The unit is pretty easy to get apart. Take out the 4 screws on the outside of the unit (2 on top and 2 on bottom) and (carefully) pry off the back plastic piece. I'd recommend de-soldering the li-po battery from the board once you get this far, just so its not flopping around while you work on the system (remove the + positive wire first!). There are 8 more screws on the inside that hold the motherboard to the front of the case (4 screws on the left and 4 on the right). Remove them and you can easily get the board out. Please be careful of the HDMI port on the top of the board! The HDMI port on my unit was not being held to the board by anything but the ports solder connections. The ports support stems were never soldered to the board! doh!. After all that, you should have something in front of you that looks like this:

As you can see, the board is for the most part built pretty well. I was pleasantly surprised to see when I opened it that right beside the main flashram chip is a spot for a second flashram chip! How convenient! Especially since I happened to have a dead Wii motherboard sitting here with a 8gb flashram chip of the same type on it:

Instant +8gb upgrade :D (Note that I had to do a clean wipe/reformat/re-install after I put this 2nd chip in)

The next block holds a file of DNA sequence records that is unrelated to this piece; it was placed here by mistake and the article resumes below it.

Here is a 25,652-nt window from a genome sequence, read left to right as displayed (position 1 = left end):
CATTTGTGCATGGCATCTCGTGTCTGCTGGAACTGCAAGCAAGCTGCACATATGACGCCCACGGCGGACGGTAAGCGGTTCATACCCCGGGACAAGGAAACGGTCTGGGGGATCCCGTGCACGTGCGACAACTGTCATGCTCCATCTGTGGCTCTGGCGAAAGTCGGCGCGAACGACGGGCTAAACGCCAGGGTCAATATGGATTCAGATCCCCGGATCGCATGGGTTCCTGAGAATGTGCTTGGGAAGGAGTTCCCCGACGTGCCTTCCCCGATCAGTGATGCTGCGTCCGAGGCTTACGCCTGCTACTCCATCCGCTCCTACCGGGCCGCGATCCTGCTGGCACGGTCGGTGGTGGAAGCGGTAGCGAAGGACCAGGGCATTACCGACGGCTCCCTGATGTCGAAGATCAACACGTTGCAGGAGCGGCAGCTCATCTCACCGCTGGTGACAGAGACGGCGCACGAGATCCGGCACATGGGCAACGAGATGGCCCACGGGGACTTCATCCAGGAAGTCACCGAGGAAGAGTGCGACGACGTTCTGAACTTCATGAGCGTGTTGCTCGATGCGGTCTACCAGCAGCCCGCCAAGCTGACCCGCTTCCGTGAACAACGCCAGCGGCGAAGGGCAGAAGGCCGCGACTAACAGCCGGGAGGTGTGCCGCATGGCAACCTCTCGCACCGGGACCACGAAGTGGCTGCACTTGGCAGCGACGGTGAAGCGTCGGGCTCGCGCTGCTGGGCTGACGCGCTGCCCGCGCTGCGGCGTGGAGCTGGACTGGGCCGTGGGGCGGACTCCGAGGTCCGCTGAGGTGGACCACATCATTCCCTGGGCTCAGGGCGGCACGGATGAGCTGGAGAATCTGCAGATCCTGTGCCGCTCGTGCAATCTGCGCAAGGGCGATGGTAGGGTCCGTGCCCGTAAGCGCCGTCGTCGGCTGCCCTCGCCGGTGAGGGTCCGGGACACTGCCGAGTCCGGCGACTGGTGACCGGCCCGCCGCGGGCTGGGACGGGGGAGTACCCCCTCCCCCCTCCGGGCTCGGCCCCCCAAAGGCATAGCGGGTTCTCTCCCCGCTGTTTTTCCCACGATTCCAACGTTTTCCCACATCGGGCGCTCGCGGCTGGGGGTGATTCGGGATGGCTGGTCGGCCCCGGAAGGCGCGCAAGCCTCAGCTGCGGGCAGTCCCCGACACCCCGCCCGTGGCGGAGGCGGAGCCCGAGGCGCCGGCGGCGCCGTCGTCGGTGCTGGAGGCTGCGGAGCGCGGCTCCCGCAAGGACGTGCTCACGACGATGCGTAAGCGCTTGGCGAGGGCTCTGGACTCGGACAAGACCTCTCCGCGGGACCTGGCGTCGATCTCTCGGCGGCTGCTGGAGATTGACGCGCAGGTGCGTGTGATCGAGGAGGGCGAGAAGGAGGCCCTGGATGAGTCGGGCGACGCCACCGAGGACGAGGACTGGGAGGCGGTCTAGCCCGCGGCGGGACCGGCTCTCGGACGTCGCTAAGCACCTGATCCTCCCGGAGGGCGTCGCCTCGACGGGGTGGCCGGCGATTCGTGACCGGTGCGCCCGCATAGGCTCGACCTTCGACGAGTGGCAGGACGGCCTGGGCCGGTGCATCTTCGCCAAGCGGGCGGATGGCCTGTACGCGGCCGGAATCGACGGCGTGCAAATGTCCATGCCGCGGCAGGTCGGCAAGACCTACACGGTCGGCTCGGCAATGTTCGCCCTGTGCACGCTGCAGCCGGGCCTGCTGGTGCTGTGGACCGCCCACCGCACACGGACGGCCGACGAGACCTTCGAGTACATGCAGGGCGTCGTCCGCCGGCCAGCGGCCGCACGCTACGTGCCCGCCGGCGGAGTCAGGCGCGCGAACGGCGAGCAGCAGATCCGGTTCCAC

Ahh, how sweet. But damn, this thing still gets smokin hot... what do:

I actually didn't expect this little sheetsink to do much good. But the system now feels a good deal cooler when playing for an extended time. It still gets warm though. I imagine this would allow me to overclock it and not have to worry so much about that. But I haven't found a reason or need to overclock yet.

You can also see my solution to the clicky tacts (buttons) in the pic above. I just glued some thin membrane material to the buttons that press the tact switches. Its not a 100% improvement but it does feel better and is a little less loud when you press those buttons.

My d-pad solution:  Luckily the d-pad layout in this thing is close to the size of a standard PlayStation controller d-pad, and with a little modding you can make one fit right in:

On the left is my modified PlayStation d-pad, on the right is a standard un-modded PlayStation d-pad for comparison. Aside from removing the plastic edges I also had to sand/file away a bit of the actual edges of the buttons to get it to fit correctly.

My solution to the Yinlips retarded button layout was to simply take out the buttons and sand the bottoms of them until the text wore away. I used some plastic polish on the bottoms afterward so the scratches from sanding were not apparent and I then repainted them all black on the underside. I had originally thought to use the colored SNES or xbox color scheme on the buttons, but I thought since everything else was black on the unit it might look odd.